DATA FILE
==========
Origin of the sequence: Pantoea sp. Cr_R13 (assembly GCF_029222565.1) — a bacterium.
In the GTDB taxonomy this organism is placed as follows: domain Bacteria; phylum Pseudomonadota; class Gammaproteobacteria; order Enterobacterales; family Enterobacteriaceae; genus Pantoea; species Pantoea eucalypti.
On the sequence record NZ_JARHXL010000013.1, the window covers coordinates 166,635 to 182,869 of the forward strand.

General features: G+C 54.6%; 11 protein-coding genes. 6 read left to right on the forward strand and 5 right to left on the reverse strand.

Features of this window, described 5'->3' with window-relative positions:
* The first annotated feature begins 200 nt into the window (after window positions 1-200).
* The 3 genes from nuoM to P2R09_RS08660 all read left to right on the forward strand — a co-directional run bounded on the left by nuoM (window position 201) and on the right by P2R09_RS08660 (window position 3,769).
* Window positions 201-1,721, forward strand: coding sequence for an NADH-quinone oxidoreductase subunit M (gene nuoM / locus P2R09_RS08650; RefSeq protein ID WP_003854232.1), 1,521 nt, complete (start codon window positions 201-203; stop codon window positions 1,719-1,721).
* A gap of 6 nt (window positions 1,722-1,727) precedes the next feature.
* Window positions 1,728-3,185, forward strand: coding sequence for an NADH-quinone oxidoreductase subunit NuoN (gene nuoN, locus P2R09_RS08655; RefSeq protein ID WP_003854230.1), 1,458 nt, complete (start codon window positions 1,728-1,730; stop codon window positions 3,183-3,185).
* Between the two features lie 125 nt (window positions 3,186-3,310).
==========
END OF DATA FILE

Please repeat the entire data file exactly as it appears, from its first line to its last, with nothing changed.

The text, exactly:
Origin of the sequence: Pantoea sp. Cr_R13 (assembly GCF_029222565.1) — a bacterium.
In the GTDB taxonomy this organism is placed as follows: domain Bacteria; phylum Pseudomonadota; class Gammaproteobacteria; order Enterobacterales; family Enterobacteriaceae; genus Pantoea; species Pantoea eucalypti.
On the sequence record NZ_JARHXL010000013.1, the window covers coordinates 166,635 to 182,869 of the forward strand.

General features: G+C 54.6%; 11 protein-coding genes. 6 read left to right on the forward strand and 5 right to left on the reverse strand.

Features of this window, described 5'->3' with window-relative positions:
* The first annotated feature begins 200 nt into the window (after window positions 1-200).
* The 3 genes from nuoM to P2R09_RS08660 all read left to right on the forward strand — a co-directional run bounded on the left by nuoM (window position 201) and on the right by P2R09_RS08660 (window position 3,769).
* Window positions 201-1,721, forward strand: coding sequence for an NADH-quinone oxidoreductase subunit M (gene nuoM / locus P2R09_RS08650; RefSeq protein ID WP_003854232.1), 1,521 nt, complete (start codon window positions 201-203; stop codon window positions 1,719-1,721).
* A gap of 6 nt (window positions 1,722-1,727) precedes the next feature.
* Window positions 1,728-3,185, forward strand: coding sequence for an NADH-quinone oxidoreductase subunit NuoN (gene nuoN, locus P2R09_RS08655; RefSeq protein ID WP_003854230.1), 1,458 nt, complete (start codon window positions 1,728-1,730; stop codon window positions 3,183-3,185).
* Between the two features lie 125 nt (window positions 3,186-3,310).